After the Olympics, White was drafted in 1969 in the first round (9th pick overall) by the NBA's Boston Celtics, who at that time had just won their 11th championship in 13 years. There was some reluctance during the time of the draft as White had a mandatory two-year military commitment. Then Boston general manager, Red Auerbach, was able to shorten White's commitment and allow him to participate in the 1969–70 NBA season. White was also drafted by the Dallas Cowboys and the Cincinnati Reds.
However, before White even reported to training camp, the Celtics' center and player-coach Bill Russell announced his retirement and cut ties to the organization. Also, the team's long-time Shooting Guard Sam Jones would end his career, requiring White to replace those duties. Without the sudden departure of Russell and Jones, White would endure a rebuilding season where the franchise experience their first losing season (38-48) since 1950 (the year before Red Auerbach was hired). White made the All-NBA rookie team during the 1970
The Celtics got back on track by drafting Dave Cowens, trading for Paul Silas, retaining veteran John Havlicek, and hiring of coach Tommy Heinsohn. With White leading the attack from the point guard position, the team returned to its winning ways in 1971. He was an All-Star for seven straight years from 1971 through 1977, finishing in the top ten in the league in assists from 1973–1977. In 1974, White and the Celtics reached the 1974 NBA Finals. They would face the Milwaukee Bucks who were returning with their championship-winning core from the 1971 NBA Finals, including future Hall of Fame members Kareem Abdul-Jabbar and Oscar Robertson. With the Bucks starting point guard, Lucius Allen, injured at the onset of the playoffs, White would lead a small, quick line-up (featuring undersized, All-Star Cowens at Center) towards the first Celtics championship in the Post-Russell era. The following season, White led the Celtics in minutes in a season where they would finish 1st in NBA Atlantic Division with a 60-22 record but lost the Eastern Conference Finals.
In 1976, White was part of a dominance Celtics squad which featured 5 veterans averaging double-digit scoring. During the playoffs, White led the Celtics to the NBA championship and was a starring player in what is often referred to as "the greatest game ever played" in NBA history. In the triple overtime win against the Phoenix Suns in game 5 of those finals, White was the game's high scorer with 33 points, had a game high 9 assists, leading the Celtics to a 128-126 win. Logging 60 minutes of play time, only the Suns' Garfield Heard (61) played more minutes. White was named the most valuable player of the 1976 NBA Finals. White went on to become one of professional basketball's first "iron men", playing in all 82 games for five consecutive seasons during the 1970s and setting a franchise record of 488 consecutive games played. With the end of the streak, the aging Celtics became a less effective squad and followed their championship with an exit from playoff semifinals in 1977 and then two losing seasons.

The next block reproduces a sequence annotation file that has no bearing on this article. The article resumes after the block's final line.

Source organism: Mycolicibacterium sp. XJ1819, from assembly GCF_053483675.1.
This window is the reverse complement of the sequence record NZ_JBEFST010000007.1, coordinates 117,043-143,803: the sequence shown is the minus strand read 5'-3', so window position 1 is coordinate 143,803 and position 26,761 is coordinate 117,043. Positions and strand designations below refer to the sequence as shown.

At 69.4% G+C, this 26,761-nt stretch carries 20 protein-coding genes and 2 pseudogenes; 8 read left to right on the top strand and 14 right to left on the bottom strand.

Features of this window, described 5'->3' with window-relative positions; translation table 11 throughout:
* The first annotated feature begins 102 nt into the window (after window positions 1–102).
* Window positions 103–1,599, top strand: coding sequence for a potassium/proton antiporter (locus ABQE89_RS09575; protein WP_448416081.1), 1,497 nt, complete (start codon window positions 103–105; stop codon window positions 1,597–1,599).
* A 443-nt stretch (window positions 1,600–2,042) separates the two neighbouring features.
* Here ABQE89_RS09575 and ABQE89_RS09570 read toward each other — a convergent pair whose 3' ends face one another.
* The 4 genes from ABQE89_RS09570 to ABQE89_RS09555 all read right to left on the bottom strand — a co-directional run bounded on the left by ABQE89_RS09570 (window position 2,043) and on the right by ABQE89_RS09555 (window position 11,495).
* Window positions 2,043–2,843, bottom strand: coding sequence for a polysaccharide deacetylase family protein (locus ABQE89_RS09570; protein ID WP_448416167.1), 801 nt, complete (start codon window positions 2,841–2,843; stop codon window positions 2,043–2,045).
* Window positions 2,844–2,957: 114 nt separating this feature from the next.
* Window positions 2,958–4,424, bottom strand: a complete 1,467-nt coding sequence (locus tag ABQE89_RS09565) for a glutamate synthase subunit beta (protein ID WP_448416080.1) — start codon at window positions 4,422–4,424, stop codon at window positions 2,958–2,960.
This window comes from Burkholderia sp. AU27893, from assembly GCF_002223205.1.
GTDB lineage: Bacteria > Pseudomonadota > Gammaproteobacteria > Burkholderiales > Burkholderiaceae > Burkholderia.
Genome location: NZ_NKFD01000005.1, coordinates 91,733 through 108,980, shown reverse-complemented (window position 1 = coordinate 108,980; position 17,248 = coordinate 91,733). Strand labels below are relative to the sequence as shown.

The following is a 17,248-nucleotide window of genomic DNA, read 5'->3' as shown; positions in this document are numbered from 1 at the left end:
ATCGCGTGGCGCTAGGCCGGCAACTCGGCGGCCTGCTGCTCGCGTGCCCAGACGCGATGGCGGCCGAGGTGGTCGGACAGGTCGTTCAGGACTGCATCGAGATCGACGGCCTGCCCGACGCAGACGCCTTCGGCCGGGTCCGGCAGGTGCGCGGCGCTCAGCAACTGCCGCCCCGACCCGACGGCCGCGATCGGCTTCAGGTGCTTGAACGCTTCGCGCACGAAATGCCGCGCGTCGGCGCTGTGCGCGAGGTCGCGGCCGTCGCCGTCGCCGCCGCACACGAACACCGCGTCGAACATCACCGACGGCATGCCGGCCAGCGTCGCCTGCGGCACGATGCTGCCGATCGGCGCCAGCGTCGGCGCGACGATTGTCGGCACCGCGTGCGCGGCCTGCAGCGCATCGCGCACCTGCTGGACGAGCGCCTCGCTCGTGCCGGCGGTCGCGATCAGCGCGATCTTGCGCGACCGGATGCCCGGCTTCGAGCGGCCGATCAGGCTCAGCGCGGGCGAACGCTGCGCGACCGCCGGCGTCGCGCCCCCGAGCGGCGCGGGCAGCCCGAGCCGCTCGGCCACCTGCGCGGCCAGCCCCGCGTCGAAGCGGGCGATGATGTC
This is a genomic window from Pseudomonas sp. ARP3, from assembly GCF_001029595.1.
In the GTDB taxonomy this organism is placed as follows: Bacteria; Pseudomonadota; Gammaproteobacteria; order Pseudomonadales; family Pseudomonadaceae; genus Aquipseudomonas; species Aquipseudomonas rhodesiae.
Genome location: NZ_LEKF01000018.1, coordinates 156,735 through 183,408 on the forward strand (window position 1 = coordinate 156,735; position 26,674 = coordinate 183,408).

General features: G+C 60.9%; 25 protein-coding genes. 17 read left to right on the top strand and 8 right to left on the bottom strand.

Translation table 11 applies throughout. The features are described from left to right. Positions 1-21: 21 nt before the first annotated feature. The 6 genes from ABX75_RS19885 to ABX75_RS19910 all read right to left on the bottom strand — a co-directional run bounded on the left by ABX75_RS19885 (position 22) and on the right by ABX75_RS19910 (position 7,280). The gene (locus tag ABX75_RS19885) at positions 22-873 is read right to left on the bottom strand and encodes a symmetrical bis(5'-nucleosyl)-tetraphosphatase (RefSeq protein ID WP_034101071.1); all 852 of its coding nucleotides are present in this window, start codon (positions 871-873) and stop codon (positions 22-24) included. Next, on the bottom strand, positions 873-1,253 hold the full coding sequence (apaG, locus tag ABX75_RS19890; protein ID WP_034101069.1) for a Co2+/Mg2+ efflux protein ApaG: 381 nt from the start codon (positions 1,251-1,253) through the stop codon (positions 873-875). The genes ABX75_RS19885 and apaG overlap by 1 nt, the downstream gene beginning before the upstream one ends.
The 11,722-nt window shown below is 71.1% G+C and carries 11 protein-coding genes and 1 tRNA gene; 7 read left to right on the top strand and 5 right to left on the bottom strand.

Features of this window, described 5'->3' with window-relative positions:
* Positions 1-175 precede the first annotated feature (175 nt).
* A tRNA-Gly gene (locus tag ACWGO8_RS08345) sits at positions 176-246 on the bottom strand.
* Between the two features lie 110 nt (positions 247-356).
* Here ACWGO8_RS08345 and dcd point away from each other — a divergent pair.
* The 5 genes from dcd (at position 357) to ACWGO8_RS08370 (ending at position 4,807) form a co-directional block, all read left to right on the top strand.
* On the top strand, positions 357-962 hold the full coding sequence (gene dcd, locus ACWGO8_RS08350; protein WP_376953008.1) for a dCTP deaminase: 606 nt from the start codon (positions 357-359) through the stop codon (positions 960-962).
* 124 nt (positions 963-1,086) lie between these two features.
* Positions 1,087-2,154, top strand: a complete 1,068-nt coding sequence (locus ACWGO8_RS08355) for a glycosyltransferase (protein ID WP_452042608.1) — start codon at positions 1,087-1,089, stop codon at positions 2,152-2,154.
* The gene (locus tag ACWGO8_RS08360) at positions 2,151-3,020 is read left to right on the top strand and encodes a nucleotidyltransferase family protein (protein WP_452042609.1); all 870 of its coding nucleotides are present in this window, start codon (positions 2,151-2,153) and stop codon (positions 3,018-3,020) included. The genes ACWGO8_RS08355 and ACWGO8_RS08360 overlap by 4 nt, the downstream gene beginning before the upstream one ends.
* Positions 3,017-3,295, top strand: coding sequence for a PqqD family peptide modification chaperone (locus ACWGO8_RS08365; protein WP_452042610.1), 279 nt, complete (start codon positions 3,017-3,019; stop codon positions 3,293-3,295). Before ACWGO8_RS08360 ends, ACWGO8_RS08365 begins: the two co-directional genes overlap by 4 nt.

Unable to retain his all-star form, White was traded by the Celtics to the Golden State Warriors in the middle1979, and retired in 1981, with the Kansas City Kings. He returned to the Jayhawks as an assistant coach from 1982–83. In 1987 at the age of 41, White attempted a professional comeback as a player-assistant coach with the Topeka Sizzlers of the Continental Basketball Association.
On Friday, April 9, 1982, his number 10 was hung from the rafters at the Boston Garden. He is in currently in the top 100 in the NBA for career total field goals made, field goals attempted, assists, free throw percentage, minutes per game, and defensive rating. He made the All-NBA Second Team in the 1974–75 and 1976–77 NBA seasons. White continues to be involved in basketball and is currently director of special projects and community relations with the Celtics, while continuing to attend most home games.
His exclusion from the Basketball Hall of Fame is a common topic when discussing players who have long been eligible but have not been inducted, with most writers believing his entry has been long delayed.  One writer in 2012 went as far as to declare a Jo Jo White Threshold as a marker for viability among future candidates.  According to Basketball Reference, White has the highest calculated probability of induction among eligible candidates, yet ranks 156th in Win Shares among 2014 eligible candidates. He and Cedric Maxwell are the only NBA Finals MVP's, out of that the 19 that are eligible, to not be inducted. NBA.com lists White as an "NBA Hall of Famer" in his player profile.
In 1997, he was inducted into the Kansas Sports Hall of Fame. He is was inducted in the Marine Corps Sports Hall of Fame with the class of 2009. He also joined the 2013 class of the St. Louis Sports Hall of Fame.
In 2010, White underwent a procedure to remove a tumor on the back of his brain, which he has since mostly recovered. During recovery, his attorney authored a biography "Make it Count" that was released in 2012.